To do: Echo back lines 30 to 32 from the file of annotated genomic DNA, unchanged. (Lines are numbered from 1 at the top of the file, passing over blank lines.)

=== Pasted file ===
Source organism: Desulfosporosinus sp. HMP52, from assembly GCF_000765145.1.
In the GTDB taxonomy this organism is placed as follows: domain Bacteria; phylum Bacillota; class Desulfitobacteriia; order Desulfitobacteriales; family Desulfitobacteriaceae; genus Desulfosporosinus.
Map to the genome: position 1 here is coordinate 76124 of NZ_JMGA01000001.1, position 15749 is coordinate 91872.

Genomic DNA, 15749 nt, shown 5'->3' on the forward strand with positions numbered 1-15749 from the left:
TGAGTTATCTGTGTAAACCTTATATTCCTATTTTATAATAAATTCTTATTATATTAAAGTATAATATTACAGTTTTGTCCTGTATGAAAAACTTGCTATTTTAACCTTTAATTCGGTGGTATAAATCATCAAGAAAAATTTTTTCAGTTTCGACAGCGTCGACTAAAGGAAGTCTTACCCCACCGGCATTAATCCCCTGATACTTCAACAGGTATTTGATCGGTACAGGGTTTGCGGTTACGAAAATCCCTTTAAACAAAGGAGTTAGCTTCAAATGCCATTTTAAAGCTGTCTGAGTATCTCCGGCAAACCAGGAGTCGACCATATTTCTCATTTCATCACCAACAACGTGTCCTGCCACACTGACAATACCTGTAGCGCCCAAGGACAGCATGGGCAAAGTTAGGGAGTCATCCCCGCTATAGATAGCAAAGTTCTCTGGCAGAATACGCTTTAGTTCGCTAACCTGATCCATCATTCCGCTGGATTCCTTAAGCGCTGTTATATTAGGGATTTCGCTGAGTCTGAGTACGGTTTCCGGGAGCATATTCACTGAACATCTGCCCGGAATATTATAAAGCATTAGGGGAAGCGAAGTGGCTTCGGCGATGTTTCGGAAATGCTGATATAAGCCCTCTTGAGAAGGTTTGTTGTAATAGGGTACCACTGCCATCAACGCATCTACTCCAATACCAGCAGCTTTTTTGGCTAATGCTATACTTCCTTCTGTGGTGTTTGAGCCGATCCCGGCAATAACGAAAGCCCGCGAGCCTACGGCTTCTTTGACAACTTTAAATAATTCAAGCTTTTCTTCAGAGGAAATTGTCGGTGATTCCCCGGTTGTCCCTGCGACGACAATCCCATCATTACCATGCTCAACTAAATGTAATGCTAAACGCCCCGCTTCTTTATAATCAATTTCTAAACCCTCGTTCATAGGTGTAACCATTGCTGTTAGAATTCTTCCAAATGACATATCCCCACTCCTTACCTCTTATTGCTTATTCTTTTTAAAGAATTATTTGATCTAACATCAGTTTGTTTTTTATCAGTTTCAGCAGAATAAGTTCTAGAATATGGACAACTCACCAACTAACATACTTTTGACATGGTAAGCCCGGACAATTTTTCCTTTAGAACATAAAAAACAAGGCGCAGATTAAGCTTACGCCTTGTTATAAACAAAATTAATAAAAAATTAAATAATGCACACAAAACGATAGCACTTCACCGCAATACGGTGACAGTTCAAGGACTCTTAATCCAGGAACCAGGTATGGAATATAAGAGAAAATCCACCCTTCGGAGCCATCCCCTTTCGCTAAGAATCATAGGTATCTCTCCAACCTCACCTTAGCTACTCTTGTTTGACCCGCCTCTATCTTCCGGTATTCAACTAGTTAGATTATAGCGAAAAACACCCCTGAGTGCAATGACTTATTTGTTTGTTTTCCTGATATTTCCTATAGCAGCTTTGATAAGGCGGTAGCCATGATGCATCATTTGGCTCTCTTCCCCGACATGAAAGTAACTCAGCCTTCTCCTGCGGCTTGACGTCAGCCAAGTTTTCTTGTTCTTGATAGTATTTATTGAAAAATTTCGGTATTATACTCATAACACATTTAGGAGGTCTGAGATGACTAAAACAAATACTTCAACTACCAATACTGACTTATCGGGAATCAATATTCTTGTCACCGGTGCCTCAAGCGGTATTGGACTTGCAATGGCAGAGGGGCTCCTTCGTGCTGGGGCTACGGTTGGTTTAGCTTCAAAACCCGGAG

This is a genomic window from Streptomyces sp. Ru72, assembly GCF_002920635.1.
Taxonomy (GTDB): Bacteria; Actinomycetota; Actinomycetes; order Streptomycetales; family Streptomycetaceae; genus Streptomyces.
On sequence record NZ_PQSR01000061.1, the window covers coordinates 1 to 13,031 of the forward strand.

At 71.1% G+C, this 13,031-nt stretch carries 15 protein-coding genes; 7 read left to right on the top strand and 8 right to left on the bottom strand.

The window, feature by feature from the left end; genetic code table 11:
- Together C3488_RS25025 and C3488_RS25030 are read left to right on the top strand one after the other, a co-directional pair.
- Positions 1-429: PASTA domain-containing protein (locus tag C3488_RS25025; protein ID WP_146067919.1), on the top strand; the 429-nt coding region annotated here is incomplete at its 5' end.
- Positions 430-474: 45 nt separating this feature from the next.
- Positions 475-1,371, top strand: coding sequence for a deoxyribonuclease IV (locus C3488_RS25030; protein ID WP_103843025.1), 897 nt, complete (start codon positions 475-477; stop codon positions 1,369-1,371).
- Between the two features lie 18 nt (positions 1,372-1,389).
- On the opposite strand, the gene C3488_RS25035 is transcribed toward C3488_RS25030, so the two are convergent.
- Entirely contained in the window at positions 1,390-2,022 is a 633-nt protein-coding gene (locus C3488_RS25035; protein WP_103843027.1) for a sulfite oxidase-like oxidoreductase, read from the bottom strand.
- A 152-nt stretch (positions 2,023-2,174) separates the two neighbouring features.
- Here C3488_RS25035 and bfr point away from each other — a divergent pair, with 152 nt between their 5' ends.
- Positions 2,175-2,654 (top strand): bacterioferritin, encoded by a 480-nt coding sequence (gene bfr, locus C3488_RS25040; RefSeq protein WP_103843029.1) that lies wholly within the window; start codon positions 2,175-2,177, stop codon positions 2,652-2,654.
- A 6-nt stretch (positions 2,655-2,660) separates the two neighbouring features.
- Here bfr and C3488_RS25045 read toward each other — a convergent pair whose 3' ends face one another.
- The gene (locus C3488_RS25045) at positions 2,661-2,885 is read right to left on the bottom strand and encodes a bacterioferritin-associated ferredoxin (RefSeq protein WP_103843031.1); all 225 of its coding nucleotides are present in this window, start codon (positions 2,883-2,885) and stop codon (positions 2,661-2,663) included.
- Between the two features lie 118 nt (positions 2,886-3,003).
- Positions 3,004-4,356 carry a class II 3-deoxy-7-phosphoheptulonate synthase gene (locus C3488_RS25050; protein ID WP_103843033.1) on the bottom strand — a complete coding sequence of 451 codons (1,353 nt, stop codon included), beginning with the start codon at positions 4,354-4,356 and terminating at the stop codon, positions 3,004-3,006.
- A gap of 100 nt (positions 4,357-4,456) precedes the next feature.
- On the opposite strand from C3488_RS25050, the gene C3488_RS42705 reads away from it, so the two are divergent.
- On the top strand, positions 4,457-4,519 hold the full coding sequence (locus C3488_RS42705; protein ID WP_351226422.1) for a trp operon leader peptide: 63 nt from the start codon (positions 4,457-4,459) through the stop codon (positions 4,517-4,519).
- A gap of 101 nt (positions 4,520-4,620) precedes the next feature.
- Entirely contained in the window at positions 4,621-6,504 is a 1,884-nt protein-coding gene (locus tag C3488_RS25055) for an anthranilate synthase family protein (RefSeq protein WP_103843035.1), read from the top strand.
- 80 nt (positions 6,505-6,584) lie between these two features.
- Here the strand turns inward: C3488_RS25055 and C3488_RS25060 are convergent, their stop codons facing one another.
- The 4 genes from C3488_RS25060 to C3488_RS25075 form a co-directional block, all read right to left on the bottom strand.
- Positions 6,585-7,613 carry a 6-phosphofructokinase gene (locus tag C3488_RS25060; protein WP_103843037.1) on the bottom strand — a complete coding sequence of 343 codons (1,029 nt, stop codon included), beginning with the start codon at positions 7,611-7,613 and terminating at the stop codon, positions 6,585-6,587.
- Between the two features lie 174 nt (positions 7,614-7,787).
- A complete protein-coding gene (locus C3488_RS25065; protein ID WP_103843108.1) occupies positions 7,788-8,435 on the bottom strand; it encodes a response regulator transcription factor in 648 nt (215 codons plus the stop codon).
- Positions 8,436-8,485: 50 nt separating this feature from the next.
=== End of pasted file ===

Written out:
- Entirely contained in the window at positions 4,621-6,504 is a 1,884-nt protein-coding gene (locus tag C3488_RS25055) for an anthranilate synthase family protein (RefSeq protein WP_103843035.1), read from the top strand.
- 80 nt (positions 6,505-6,584) lie between these two features.
- Here the strand turns inward: C3488_RS25055 and C3488_RS25060 are convergent, their stop codons facing one another.